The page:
Nazi gold, embezzlement, corporate espionage, personnel misconduct, sanctions busting, money laundering, tax evasion. As a legally trained person, it wasn’t hard to see that the next crash would see this domino fall pretty soon. Perhaps some of the customers seeking the exit have grown a conscience.
And for those saying the bank serves the international criminal fraternity – not me, that would be defamation – though their lawyers are probably too busy anyway, assuming they can afford them- back to the point – these same criminals may want at least a mirage of competence. It seems that Credit Suisse cannot even manage that.
After the Swiss National Bank came to the rescue, seemingly moments after management launched an impassioned defence of their liquidity – the new wheeze is for UBS to buy CS, but they are demanding that the Swiss state guarantees billions of dollars of the acquisition’s uselessness.
This is a system critical bank, which has ‘material fuck-ups’ in its financial controls. It needs to be rescued for the Ponzi scheme to continue, but I’m not sure that Switzerland with its system of government by referendum will be comfortable with this.
If a bank is ‘too big to fail,’ there’s a possibility they will instead consider the nationalisation possibility. And if you think it’s impossible, these are people who each have their own private nuclear bunker and will put it to vote.
And if the choices are let UBS have another bank destroying market competition, completely risk free but with the taxpayer on the hook, those chocolate-loving people will make the same decision I would.
But the key problem is that ‘too big to fail’ means there is no moral hazard. American banks despite Yellen’s protestations – now know that the government will rescue deposits of customers, so they are going to start taking some insane risks, especially if they feel they are one of they 200 or so likely to go bust anyway and fancy a final throw of the dice.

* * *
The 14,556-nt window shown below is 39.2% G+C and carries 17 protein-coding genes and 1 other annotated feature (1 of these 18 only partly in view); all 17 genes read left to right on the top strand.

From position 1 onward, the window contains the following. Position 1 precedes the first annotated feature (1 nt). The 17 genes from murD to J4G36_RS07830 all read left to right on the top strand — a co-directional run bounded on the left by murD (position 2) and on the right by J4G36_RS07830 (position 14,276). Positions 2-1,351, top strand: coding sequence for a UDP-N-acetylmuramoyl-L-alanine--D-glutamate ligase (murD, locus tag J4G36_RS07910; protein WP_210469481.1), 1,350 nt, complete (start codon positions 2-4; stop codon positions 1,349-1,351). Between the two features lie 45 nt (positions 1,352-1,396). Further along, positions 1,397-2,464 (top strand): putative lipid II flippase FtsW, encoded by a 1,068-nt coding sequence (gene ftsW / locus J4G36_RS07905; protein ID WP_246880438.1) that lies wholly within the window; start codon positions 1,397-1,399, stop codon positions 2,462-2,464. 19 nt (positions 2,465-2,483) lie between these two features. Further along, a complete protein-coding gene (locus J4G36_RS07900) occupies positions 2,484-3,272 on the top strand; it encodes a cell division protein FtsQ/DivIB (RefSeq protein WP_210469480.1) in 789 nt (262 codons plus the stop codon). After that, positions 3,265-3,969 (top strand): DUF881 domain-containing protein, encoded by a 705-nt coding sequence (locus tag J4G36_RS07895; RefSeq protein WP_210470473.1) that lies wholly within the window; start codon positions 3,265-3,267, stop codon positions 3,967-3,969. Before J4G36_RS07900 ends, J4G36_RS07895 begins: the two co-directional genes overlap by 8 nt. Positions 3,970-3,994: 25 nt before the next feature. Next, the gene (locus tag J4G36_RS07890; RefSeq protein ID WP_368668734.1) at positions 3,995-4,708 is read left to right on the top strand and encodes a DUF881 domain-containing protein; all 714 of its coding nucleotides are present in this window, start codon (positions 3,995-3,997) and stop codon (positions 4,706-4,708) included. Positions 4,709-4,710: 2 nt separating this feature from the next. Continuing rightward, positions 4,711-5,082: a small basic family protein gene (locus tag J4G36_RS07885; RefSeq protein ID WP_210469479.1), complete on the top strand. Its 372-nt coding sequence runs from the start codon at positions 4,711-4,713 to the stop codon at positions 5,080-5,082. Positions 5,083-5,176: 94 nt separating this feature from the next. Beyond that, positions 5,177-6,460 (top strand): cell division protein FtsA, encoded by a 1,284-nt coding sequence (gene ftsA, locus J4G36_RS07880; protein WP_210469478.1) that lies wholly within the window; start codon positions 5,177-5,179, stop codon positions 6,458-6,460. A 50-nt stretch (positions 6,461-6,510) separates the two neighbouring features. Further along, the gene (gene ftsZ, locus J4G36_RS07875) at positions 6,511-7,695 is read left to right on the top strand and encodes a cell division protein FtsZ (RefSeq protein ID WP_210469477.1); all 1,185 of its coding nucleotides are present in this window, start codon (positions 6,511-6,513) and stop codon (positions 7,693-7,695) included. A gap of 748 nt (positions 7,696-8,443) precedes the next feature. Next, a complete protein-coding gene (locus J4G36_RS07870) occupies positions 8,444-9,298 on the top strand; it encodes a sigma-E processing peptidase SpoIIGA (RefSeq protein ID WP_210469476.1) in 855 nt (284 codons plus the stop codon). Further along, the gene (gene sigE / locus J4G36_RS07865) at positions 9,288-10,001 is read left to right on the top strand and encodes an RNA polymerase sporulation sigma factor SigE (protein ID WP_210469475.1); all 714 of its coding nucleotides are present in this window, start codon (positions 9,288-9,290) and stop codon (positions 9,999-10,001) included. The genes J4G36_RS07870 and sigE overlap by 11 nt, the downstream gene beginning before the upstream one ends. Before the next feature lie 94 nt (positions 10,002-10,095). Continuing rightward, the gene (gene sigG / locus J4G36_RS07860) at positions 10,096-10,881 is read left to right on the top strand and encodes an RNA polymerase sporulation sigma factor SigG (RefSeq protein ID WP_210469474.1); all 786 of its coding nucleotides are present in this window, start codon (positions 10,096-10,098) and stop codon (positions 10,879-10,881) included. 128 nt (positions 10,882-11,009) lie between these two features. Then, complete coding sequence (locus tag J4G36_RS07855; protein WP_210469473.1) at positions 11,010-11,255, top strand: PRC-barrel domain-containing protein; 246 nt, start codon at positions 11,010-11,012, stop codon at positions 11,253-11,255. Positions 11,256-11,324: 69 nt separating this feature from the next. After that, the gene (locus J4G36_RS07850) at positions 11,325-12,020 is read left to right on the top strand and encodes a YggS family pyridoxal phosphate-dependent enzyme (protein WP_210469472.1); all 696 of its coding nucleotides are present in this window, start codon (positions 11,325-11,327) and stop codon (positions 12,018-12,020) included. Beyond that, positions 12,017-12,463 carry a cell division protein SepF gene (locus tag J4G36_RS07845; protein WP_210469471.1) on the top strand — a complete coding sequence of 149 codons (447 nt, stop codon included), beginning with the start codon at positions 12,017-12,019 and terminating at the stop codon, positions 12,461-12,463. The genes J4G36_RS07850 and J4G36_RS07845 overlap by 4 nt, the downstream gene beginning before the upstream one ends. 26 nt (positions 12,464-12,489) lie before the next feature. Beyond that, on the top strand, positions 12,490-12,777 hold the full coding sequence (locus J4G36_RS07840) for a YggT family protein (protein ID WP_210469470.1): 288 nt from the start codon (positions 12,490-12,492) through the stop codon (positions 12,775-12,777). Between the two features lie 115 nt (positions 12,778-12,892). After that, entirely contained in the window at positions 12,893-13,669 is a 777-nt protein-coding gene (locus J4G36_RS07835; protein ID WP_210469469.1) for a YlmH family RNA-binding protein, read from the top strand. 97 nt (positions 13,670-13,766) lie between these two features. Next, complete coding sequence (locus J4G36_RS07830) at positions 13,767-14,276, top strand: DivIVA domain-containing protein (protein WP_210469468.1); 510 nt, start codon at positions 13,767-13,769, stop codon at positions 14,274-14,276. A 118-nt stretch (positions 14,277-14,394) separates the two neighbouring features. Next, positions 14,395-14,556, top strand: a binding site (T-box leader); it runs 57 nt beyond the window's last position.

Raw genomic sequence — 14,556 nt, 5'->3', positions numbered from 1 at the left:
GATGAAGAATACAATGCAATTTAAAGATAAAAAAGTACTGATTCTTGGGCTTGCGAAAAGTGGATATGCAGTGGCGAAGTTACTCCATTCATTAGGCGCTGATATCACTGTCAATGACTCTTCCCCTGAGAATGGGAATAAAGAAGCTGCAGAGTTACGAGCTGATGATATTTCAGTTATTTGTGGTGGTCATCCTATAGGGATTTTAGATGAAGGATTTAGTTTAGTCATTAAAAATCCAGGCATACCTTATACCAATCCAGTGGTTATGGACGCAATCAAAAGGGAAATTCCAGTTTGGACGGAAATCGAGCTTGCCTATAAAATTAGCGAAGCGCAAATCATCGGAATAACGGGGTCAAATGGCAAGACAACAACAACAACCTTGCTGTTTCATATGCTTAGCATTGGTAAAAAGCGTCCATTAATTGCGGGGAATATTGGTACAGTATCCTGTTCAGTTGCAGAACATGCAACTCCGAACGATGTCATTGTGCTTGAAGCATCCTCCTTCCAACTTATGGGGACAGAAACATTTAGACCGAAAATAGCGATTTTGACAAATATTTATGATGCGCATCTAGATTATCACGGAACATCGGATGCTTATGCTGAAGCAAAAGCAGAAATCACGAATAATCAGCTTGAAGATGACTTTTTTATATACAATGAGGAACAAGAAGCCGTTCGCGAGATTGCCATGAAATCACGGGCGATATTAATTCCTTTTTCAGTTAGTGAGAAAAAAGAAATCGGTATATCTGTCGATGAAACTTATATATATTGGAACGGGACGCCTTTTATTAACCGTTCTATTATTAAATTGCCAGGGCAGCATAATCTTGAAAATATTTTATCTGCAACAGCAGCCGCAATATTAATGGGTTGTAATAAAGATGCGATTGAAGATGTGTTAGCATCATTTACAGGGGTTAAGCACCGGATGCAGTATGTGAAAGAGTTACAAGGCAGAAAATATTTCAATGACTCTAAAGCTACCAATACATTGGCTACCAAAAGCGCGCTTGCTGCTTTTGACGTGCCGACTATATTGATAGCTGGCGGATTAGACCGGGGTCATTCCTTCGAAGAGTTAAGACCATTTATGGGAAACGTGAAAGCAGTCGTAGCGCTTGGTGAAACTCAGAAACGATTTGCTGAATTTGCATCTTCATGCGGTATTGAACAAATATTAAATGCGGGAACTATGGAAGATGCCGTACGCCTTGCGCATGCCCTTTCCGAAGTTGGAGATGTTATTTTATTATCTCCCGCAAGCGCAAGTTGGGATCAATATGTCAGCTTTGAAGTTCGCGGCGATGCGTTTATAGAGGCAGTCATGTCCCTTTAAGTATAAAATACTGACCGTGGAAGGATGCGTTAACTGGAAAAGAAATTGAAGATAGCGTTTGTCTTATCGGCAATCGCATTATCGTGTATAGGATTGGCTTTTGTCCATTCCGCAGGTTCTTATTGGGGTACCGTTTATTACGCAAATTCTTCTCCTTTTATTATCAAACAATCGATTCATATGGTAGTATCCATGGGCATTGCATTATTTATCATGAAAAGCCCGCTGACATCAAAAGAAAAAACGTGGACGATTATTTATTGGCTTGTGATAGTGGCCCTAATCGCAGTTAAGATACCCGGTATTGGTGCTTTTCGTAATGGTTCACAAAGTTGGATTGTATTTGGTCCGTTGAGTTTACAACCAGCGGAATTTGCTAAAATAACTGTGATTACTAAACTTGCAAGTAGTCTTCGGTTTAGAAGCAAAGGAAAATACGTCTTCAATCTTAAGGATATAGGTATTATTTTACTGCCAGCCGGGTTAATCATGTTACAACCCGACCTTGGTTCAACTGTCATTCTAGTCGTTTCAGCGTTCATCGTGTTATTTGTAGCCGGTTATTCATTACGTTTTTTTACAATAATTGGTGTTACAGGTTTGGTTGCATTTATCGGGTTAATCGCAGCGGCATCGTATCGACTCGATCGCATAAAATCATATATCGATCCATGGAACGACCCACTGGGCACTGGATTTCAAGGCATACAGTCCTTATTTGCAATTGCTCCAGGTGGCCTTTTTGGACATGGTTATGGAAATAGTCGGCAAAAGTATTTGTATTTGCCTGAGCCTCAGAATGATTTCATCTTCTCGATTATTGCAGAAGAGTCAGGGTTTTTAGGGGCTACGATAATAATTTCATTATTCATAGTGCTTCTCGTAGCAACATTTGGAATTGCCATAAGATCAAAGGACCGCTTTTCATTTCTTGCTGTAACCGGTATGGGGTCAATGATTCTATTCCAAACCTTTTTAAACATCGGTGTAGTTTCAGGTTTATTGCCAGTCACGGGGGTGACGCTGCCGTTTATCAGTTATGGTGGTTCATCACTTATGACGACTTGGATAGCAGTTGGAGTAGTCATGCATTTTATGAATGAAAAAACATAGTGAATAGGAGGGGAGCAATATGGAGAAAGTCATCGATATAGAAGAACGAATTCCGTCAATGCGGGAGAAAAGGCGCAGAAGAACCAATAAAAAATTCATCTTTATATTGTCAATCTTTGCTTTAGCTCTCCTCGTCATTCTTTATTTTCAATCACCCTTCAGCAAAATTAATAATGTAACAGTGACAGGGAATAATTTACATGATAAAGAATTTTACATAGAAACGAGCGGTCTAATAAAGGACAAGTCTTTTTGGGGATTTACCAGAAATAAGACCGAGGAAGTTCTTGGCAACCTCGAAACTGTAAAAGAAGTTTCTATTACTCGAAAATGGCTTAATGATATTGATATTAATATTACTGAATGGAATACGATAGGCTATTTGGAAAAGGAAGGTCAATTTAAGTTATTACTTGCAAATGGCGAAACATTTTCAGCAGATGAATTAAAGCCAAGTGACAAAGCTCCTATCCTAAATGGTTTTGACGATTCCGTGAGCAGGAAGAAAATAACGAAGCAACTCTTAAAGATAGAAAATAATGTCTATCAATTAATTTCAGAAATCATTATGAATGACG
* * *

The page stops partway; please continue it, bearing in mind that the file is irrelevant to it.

Yellen herself is caught between a rock and a Homelander drunk on Stella. She can’t officially make the FDIC insurance unlimited for the above reason and also because that would involve insuring $21 trillion of customer deposits. It could be enough to destroy the US Dollar as the global reserve currency.
But if she doesn’t then most of the 4,500 regional banks will be crushed by the rush to quality. JP Morgan might be happy with that initially, but despite conspiracy theorists thinking it advances the deep state plan for a CBDC, this could create economic collapse.
We have a market crash every so often- that’s life
2022 (Thanks Russia)
2020 pandemic (thanks China)
2008 credit crunch (thanks USA)
Early 1990s (to be fair, this one was probably our fault)
And so on going back to the Great Slump of 1430-1490.
Quality international financial institutions with sufficient liquidity to weather the storm could boom when growth roars back, as it always does.
JP Morgan, Citi, and HSBC’s share prices are and may continue to be depressed by current circumstances.
But while there could be a full-blown crisis, it could also be the case that two weeks from now, all anybody remembers is that a couple of US regionals went under because of their very specific client bases, while Credit Suisse which has always been a festering buboe on the skin of the global financial sector was either treated with penicillin or thrown in the plague pit for good.
This could make the larger banks a serious opportunity on the dip – not advice.
Until next week.
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The information, investment views and recommendations in this article are provided for general information purposes only. Nothing in this article should be construed as a solicitation to buy or sell any financial product relating to any companies under discussion or to engage in or refrain from doing so or engaging in any other transaction. Any opinions or comments are made to the best of the knowledge and belief of the writer but no responsibility is accepted for actions based on such opinions or comments. The writer may or may not hold investments in the companies under discussion